Festival to feature musician with movie, TV soundtracks credits 

  PSU
  Friday, September 28, 2018 8:00 AM
  Arts & Entertainment, News

Pittsburg, KS

Wayne Bergeron

It’s likely that anyone who has watched a movie or TV show in the past 20 years has heard one of the most sought-after musicians in the world, Wayne Bergeron, in the soundtracks. 

On Oct. 7, he will be the featured guest artist at the Midwest Trumpet Festival at Pittsburg State. 

He and 14 other professional trumpeters will spend the day in hands-on workshops with university students and high school students from across the Four State Area, then will perform in a public concert with the Crossroads Jazz Orchestra and festival faculty at 7:30 p.m. in the Bicknell Family Center for the Arts. 

Tickets are $10 and are on sale now at the PSU Ticket Office. Discounts are available for anyone with a valid PSU ID. 

Festival organizer Todd Hastings, a professor of trumpet in the PSU Department of Music, said Bergeron first caught the ear of many when he landed the lead trumpet chair with Maynard Ferguson’s band in 1986.  

Bergeron’s list of recording credits includes more than 400 television and motion picture soundtracks. His film credits include many popular animated children’s movies like Moana, Frozen, and Toy Story 3, as well as numerous action films like Superman Returns and Spiderman 1 & 2.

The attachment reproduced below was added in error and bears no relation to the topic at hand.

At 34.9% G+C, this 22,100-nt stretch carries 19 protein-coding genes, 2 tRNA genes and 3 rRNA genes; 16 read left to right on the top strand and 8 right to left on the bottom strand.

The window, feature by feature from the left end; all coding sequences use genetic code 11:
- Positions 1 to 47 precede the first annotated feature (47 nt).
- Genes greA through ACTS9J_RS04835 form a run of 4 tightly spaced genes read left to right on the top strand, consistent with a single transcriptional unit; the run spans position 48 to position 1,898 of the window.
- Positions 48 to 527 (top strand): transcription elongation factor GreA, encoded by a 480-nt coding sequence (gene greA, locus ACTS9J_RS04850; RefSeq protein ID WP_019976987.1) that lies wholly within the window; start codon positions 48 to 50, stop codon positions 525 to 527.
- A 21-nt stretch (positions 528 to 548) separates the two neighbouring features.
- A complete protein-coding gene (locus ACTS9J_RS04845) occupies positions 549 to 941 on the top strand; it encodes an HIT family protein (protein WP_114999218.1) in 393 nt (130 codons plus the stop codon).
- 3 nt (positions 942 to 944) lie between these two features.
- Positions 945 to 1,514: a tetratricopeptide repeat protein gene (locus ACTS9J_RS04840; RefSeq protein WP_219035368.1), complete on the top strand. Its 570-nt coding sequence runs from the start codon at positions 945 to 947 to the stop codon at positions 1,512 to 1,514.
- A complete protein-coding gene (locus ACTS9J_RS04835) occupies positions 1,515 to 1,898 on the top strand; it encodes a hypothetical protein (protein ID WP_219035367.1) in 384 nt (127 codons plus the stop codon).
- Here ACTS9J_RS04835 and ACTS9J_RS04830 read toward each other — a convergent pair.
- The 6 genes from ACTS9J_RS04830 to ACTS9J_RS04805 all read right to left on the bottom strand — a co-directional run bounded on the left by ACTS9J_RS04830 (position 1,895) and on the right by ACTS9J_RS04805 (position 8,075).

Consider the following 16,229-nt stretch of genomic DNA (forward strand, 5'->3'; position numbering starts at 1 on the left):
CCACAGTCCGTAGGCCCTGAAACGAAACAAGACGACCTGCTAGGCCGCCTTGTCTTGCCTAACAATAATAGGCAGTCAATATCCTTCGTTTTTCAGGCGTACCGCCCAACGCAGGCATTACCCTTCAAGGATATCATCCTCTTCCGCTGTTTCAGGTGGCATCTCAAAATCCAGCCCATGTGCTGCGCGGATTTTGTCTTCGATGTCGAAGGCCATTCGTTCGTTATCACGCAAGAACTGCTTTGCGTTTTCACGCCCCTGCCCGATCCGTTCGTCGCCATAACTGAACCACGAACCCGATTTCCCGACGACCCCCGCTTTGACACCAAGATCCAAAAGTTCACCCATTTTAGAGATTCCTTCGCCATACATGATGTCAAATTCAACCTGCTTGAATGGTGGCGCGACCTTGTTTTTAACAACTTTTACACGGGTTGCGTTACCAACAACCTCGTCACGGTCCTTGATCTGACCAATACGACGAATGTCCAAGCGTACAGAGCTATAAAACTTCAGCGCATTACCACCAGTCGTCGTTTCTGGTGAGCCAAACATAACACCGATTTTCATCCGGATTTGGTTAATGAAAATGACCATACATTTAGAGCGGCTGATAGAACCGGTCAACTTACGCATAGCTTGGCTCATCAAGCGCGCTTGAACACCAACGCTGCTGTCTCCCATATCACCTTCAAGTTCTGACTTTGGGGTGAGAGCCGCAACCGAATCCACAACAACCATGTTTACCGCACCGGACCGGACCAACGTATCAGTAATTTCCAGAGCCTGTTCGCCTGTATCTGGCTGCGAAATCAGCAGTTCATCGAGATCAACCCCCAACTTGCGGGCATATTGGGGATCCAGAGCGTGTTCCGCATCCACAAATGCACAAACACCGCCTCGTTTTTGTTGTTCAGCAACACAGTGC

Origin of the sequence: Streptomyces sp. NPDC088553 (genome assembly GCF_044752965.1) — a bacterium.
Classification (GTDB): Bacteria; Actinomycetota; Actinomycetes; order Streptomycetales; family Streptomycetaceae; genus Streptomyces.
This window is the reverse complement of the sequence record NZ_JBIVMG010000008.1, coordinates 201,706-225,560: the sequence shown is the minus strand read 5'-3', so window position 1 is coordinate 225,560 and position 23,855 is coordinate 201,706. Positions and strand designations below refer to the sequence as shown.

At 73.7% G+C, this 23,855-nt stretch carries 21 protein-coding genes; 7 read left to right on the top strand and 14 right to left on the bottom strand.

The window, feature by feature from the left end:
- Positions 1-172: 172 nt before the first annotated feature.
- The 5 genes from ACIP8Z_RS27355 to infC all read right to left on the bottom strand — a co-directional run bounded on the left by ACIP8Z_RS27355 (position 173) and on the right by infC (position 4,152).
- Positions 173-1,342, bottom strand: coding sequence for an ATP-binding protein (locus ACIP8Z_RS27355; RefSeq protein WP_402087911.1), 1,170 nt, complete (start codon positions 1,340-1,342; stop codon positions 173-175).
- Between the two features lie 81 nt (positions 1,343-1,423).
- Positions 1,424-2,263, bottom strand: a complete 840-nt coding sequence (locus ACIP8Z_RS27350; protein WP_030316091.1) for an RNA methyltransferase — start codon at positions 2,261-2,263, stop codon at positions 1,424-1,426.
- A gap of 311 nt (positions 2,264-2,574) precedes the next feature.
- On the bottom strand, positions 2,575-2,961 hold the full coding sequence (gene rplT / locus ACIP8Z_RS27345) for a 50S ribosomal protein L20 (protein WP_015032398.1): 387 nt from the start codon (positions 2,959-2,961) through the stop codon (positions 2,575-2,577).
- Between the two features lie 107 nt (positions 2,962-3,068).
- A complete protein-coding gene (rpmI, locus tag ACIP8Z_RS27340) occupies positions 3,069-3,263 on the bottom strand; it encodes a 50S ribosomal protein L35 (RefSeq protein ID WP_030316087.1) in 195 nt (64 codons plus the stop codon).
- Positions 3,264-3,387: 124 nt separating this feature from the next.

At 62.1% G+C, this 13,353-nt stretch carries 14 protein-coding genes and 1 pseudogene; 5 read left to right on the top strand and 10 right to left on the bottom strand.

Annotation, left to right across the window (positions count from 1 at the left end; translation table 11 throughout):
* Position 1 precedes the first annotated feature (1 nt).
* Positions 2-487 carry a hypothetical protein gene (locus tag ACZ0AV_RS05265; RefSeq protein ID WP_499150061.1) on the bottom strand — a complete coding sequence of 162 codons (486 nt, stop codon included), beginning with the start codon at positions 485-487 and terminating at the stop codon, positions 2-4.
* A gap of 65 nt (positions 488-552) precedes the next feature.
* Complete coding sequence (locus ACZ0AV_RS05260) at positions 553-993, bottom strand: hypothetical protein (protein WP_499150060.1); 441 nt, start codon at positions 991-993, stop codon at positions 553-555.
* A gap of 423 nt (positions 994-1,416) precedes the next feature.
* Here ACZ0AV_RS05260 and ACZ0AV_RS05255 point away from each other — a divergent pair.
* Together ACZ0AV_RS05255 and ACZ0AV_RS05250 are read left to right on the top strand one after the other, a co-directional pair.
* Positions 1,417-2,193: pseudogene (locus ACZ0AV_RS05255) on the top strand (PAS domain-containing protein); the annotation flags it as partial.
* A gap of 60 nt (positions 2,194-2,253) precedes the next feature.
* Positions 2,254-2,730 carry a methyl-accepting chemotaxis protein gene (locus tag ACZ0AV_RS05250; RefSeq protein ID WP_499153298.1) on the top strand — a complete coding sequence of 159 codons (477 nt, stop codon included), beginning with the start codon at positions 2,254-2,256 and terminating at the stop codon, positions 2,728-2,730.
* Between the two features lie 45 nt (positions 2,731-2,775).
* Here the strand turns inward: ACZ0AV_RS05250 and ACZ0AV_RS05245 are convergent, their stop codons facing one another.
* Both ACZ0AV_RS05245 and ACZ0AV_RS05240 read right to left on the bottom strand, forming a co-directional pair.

His featured trumpet solos can be heard on the motion pictures ranging from La La Land to The Green Hornet, and his TV credits include American Idol, Grammy Awards, Family Guy, and sports themes for NBC, ESPN & TNT.   

He's done guest appearances with the L.A. Philharmonic, the New York Philharmonic, and the Cleveland Orchestra, and in 2004, he earned a Grammy nomination for his first solo effort, “You Call This a Living?”  

Bergeron said he hopes to inspire a new generation of young players at events such as the Midwest Trumpet Festival and enjoys his work as a clinician and educator.  

“Nothing makes me feel more accomplished than hearing a young musician say that I inspired them or had a positive influence on their life,” said Bergeron, currently a faculty member at California State University Northridge. “For me, that’s the real payday.” 

This the 10th year for the Midwest Trumpet Festival, which Hastings started as a way to expose his students to master musicians with whom he had developed connections through his own years of playing in symphony orchestras and festivals.  

Complete details about the festival and the other guest artists and clinicians, can be found at www.pittstate.edu/music/midwest-trumpet-festival